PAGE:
The vital importance of public transport

Verma on buses. “You have to remember that a quarter of all journeys in London are carried by 9,000 vehicles [the London bus fleet] every single day, and they deserve pride of place on the road network. They are the biggest bulk transporter in London and they deserve having priority over everything else.”

Verma on the Underground and rail: “If Central London returns to anything like the density that it has had for decades, [travel] demand cannot be served by any means other than rail – rail and Tube are the only means by which you can get one and a half million people into the city and adjoining areas and back out again every day. You can’t do that by bus, you certainly can’t do that by car, you can’t do that by active travel, you cannot do that by any other means. That is why the economics of transport and the economics of Central London are so closely tied together.”

 

The Central London economy – “the UK’s prime asset”

Asked about challenges for the future, Verma mentioned key questions to which answers are not yet known. Has the nature of work changed long term, so that fewer people will commute into the centre? If so, that would mean less revenue from fares, on which TfL has been made so hugely dependent. “Cities have survived for 5,000 or maybe 10,000 years on this idea of agglomeration,” he said. “Now we are in the middle of this most incredible test about whether the city can remain as productive with people working from home.”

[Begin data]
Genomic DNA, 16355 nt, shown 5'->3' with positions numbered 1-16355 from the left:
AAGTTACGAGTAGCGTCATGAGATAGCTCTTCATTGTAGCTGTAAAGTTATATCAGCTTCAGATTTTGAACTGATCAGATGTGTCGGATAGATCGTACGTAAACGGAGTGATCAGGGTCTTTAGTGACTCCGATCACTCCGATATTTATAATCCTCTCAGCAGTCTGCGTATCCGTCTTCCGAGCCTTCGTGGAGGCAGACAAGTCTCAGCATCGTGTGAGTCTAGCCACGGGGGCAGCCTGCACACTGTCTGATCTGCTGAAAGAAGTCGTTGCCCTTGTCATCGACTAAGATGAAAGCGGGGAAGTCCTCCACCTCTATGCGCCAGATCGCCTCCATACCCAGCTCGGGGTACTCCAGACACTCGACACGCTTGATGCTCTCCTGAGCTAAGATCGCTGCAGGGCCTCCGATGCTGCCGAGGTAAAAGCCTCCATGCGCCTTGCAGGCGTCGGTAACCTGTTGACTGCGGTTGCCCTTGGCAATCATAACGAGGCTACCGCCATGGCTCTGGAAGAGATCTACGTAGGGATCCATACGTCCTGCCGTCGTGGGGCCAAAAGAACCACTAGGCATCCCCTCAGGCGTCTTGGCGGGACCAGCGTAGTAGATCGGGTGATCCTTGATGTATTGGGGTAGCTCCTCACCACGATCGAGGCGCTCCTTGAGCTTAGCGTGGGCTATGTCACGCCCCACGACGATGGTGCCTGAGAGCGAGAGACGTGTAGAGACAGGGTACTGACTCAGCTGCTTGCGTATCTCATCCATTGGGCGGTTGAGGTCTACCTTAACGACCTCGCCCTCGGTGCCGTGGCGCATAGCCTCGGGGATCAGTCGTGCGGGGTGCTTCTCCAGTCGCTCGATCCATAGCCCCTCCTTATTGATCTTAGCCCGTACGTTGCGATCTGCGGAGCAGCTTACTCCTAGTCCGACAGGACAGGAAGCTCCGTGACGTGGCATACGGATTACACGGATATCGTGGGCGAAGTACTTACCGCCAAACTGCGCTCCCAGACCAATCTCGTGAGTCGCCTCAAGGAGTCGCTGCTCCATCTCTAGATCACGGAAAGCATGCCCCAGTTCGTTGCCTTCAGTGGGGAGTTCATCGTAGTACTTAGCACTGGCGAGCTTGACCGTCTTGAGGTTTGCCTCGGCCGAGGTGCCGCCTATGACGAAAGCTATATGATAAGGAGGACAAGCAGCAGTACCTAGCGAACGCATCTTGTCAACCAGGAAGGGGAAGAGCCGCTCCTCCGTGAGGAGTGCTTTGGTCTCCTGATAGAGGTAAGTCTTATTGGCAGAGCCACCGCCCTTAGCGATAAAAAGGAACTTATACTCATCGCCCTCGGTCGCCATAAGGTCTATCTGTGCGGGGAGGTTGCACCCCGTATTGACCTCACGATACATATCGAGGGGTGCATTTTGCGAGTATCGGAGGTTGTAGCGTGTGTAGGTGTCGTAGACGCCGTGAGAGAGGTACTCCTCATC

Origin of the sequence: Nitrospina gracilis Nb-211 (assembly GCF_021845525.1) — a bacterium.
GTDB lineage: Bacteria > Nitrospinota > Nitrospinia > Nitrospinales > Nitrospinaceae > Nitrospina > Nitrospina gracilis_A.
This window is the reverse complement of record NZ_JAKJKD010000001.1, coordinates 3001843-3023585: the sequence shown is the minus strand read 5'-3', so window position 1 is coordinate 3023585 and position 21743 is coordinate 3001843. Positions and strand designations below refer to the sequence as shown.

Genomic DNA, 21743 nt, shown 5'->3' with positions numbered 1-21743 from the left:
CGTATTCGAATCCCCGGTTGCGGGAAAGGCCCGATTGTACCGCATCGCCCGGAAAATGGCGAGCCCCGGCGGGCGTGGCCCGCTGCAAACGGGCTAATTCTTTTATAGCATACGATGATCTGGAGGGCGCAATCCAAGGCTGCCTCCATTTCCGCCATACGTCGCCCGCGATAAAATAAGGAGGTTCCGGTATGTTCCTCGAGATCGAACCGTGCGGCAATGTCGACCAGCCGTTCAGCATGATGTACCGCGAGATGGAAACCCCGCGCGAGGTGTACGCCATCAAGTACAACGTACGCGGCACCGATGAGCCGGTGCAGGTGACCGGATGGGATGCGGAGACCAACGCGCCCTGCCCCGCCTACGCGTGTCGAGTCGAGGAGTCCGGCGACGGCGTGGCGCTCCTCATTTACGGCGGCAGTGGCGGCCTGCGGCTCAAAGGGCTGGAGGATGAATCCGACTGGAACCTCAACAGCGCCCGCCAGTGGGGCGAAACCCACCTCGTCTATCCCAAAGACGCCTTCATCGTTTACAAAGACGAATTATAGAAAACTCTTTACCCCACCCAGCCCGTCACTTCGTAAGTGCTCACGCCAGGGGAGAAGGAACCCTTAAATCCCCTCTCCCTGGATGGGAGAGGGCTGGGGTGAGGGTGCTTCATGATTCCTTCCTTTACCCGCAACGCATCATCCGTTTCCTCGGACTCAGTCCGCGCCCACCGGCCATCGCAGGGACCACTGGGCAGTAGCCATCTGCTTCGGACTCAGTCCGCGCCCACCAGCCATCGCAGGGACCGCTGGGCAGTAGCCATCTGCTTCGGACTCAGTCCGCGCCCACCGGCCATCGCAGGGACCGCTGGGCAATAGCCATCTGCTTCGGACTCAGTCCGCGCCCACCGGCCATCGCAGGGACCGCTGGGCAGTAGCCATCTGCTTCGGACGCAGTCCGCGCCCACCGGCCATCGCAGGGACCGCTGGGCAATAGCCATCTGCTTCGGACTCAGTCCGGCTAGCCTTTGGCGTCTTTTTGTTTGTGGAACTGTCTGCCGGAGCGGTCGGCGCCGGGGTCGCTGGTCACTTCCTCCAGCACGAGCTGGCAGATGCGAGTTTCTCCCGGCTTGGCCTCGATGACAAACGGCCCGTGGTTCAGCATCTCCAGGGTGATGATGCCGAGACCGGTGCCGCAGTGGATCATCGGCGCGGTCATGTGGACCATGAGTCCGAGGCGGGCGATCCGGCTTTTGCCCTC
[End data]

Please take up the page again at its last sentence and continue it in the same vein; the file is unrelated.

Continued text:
At stake is “the viability of the Central London economy,” he said. “People say you shouldn’t be worrying about bankers, but this is not about bankers. The entire arts and culture district of London depends on people being around in Central London. If that goes, a lot of things go with it. Remember, this is the UK’s prime asset. And we’ve got to be careful not to destroy it.”

The webinar had three other interesting panellists – Tiffany Lam, Sophie McGeevor and Matthew Clark – so do watch it all.